It sounds kind of highfalutin, but as an actor, the movie centers around you, right? It has to. You are the person that you are. Actors have a tendency to be accused of being self-centered, but in order to approach the character, you have to say, I know who this person is. What’s been interesting for me is how he has evolved through the writing of the character. At first, Michael Crichton wrote this wonderful book, and he included everything he could about that character. Then, years and years later, we revisited this character and what he might have been actually going through if all of the things in Jurassic Park actually happened, and that changed him. It made him somebody else.

So he started out in the first film as a very idealistic, forward-thinking, very proud guy. He’s almost smug about what he’s done. And then fast-forward to Jurassic World, Fallen Kingdom, and Dominion, and he evolves further. He gets beaten down by the system. He finds himself incredibly trapped by the mechanism of commerciality and greed that surrounds him. Yet he still feels that his technology is valuable to the human race and that he really wants to do good things with it. People love to say that he’s evil and terrible, and that hurts my heart. I find him rather noble and vulnerable and an unjustly vilified person because he started out as someone who cared so much. The dinosaurs were just a kind of stepping point to all the things that could be done with the technology for humanity. Then it went terribly wrong and just got worse and worse. It’s rather emotional for me, his whole journey.

In Jurassic World, you have this great monologue where you’re talking to Masrani, the owner of the park, and explaining the relativity of the horror he’s expressing: “To a canary, a cat is a monster.” It’s a wonderful moment of, This is what you asked for. What are you mad about?
To have something terrible happen and then want to blame someone else, that’s the human defense mechanism. They are not dealing well with the consequences. I think the whole franchise is actually about consequences. This thing that seems innocent or wonderful or fascinating or surreal or superhuman, all of these things that occurred because of human achievement — really, it’s a catalyst for consequences.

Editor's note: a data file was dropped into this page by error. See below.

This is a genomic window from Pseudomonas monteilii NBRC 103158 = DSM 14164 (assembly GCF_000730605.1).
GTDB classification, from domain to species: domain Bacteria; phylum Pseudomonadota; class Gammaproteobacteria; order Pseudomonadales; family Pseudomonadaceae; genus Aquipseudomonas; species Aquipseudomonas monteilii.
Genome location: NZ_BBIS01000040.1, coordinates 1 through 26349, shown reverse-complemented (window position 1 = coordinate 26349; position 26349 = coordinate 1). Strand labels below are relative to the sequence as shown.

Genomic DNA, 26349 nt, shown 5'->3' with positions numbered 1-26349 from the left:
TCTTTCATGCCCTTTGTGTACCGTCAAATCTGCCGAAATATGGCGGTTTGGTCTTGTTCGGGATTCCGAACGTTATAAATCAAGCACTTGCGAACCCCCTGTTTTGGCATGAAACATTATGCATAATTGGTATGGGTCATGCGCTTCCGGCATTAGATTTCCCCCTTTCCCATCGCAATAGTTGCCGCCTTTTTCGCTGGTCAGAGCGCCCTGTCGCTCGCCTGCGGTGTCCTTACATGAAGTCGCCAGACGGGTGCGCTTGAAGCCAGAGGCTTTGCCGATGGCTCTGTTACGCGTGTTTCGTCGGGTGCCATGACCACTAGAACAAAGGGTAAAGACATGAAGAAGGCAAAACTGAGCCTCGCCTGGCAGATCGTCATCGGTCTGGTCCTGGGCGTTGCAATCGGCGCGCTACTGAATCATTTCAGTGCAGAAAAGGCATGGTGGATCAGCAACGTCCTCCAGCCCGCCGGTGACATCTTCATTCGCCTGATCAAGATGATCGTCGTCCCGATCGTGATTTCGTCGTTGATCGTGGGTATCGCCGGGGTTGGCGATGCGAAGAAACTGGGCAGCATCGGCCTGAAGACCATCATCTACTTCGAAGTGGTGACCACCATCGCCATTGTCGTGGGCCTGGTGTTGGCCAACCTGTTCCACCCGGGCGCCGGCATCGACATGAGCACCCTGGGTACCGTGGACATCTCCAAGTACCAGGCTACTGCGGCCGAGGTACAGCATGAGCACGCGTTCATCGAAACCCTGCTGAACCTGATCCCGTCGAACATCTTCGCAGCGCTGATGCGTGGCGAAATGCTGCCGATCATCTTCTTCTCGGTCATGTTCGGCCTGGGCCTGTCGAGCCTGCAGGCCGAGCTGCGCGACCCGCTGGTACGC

Between Jurassic Park and Jurassic World, Dr. Wu has quite a glow up. He’s got a cooler jacket and hair. He looks amazing. Were you part of that at all?
I remember thinking that my haircut in the original movie was terrible. Like, Oh my gosh, what was I thinking? Why did I go into that movie with that haircut? I don’t have any real regrets about my appearance, though I have an ongoing love-hate relationship — mostly hate — with this thing called a lab coat.

That’s because I’ve played so many doctors. Representation for actors like me is really limited, and so I played a lot of doctors. It becomes a kind of joke that you go on the first day of playing a doctor to your costume fitting and you just dread the idea that there will be a lab coat on the rack waiting for you. The way you express yourself as a person and as a character is often through your clothes. A lab coat is just kind of a one-stop-shop kind of thing that paints the picture for the audience, but it doesn’t allow you nuance.